WOODSTOCK - Etowah will be heading back to the second round of the Class AAAAAAA state playoffs after a 48-30 win over North Cobb Friday.
The Eagles (24-2) found themselves in a close game early, but they locked down defensively to allow just 20 points over the final three quarters and advance to face Wheeler.
“We wanted to start quick,” Etowah coach Jason Dasinger said. “I think we had a little bit of rust early, but they settled in. If we play how we played over the last three quarters, they’re a special group. I think they have a shot.”
Etowah took a 12-10 lead to the second and continued to play well offensively, outscoring the Warriors (14-13) 15-6 in the frame.
Jaxon Etter was the catalyst for the Eagles early, with 12 of his 16 points coming in the first half. Adrian Cohen added five of his 10 points before the break too, and Etowah held North Cobb to a pair of field goals in the quarter.
“That’s why we’re 24-2.” Dasinger said. “It’s because we play defense. Sometimes the offense is there, and sometimes, it’s not. We always play defense, though. If we keep playing defense like that, we have a shot.”
If there was a bright spot for North Cobb offensively, it was from 3-point range, where the Warriors made six of their 10 field goals.
Freddy Woods made a pair of 3-pointers to finish with a team-high seven points. Corey Davis also had a pair of 3-pointers to finish with six points, while Nayari Dampier and Shota Suzuki each made one to finish with five and three points respectively.
“I think the biggest thing about (Friday’s) game is how good Etowah is,” North Cobb coach Terry Gorsuch said. “They’re hard to score against. They’re talented on offense. They have a lot of good players. I knew it was going to be a tough game either way. I thought we battled. I’m proud of my guys, but Etowah is a well-coached, talented team.”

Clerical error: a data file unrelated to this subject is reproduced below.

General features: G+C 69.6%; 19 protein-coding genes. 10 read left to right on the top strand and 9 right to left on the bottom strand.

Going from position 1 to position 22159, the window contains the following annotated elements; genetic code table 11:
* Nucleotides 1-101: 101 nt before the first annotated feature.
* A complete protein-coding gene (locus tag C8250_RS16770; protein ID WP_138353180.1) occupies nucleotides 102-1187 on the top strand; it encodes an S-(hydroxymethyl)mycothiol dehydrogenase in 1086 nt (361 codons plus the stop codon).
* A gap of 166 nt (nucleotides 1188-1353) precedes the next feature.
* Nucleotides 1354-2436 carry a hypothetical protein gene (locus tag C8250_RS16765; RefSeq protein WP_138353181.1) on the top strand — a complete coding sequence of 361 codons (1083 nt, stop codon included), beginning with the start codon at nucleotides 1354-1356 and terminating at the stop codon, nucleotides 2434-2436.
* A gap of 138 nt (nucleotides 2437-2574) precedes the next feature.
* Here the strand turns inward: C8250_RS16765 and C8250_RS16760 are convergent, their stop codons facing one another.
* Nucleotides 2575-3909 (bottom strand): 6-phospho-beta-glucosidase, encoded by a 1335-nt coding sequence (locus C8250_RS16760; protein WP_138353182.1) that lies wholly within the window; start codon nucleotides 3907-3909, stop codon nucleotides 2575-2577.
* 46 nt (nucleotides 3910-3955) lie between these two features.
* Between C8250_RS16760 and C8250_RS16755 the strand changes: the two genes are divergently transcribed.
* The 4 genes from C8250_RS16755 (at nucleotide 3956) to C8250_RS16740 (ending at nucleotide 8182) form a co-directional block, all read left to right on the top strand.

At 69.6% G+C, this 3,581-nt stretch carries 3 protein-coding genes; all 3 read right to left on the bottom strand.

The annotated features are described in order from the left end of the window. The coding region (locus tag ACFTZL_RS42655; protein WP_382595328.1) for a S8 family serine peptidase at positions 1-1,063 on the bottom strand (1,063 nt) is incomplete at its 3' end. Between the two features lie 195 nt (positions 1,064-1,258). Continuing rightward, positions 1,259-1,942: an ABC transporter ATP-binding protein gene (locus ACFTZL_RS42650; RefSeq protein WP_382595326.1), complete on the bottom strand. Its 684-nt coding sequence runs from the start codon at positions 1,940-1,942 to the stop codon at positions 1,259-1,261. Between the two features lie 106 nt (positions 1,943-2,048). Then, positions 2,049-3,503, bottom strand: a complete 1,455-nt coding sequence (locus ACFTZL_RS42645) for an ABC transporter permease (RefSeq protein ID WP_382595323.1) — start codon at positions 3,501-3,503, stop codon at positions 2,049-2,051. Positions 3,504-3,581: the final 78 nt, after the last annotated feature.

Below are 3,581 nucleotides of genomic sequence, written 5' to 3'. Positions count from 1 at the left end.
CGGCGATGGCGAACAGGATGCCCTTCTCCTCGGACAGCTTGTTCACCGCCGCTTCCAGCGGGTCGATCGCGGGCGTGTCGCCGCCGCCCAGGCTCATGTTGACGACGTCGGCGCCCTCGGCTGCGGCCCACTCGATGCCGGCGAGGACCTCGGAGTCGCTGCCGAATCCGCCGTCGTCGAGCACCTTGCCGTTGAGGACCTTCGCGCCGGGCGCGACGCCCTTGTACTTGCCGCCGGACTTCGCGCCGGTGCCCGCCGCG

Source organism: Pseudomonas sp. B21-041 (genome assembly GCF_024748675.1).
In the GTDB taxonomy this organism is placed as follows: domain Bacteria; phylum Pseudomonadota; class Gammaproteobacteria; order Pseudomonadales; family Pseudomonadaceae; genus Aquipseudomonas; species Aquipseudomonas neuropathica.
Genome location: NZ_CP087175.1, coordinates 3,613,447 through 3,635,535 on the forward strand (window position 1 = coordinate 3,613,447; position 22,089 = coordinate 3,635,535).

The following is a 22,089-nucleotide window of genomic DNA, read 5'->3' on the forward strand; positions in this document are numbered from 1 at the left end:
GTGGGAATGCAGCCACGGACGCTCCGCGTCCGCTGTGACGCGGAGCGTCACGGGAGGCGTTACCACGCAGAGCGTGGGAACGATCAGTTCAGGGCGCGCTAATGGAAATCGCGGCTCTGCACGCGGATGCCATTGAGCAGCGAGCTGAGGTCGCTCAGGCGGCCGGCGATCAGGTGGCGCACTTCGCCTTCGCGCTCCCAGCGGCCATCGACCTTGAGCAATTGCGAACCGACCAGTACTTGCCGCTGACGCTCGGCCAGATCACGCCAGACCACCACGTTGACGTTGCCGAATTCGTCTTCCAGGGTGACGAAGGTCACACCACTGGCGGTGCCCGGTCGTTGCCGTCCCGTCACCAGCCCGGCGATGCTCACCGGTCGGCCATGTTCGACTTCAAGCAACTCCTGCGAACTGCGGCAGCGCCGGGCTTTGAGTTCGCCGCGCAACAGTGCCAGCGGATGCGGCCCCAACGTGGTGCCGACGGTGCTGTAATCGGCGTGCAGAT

While the Warriors were able to get some traction going from deep, Etowah was able to control the inside on both ends of the floor.
The Eagles held North Cobb big man Kevin Hester to just five points and one made field goal, while Julian Baldwin and Carter Ingersoll poured in 10 and eight points respectively on the other end.
“I think we did a great job,” Dasinger said. “We shut them down inside. Carter Ingersoll was really involved and did a great job on defense. We were able to exploit them on the wings too. That was big.”
6:00pm Thursday, February 22
Coach of the Year: Jason Dasinger
Player of the Year: Jaxon Etter
First Team: Adrian Cohen
Second Team: Julian Baldwin
Honorable Mention: Carter Ingersoll
Woodstock's Bryce Clark is defended by Etowah's Julian Baldwin
Adrian Cohen drives against Woodstock's Sid Mesumbe
ROSWELL — A strong first half paved the way as Etowah clinched a home game for the state playoffs and a trip to tonight’s Region 4AAAAAAA championship game with a 73-59 win over Woodstock on Thursday at Roswell.
The top-seeded Eagles (22-2) took a 27-14 lead after the first quarter and a 44-23 lead to the half before holding on in the second half to improve to 3-0 this season against the Wolverines (13-13).
Etowah will play the winner of Thursday night’s Roswell-Walton game for a shot at consecutive region titles.
“The first half might have been the best half of basketball we’ve played all year,” Etowah coach Jason Dasinger said. “Our communities get so into the game and build it up. I told them to ignore the hype and play how they play, and they did. The ball pressure, the intensity and the defense was all there.”
While Etowah did not have any huge runs before the break, there were enough smaller runs to build the lead.
The Eagles went on a 7-0 run in the first to go up 15-6. An 8-0 run between the quarters stretched the lead to 29-14, and a 9-0 run to end the half gave Etowah a 44-23 lead at the break.
“We preach every possession,” Dasinger said. “We firmly believe that, if we play every possession to the fullest of our ability, we cut out those runs. You don’t have any of those runs against you. The focus all year, and especially (Thursday), was to play every possession like it was our last.”
It was a balanced attack for Etowah as four players scored in double figures.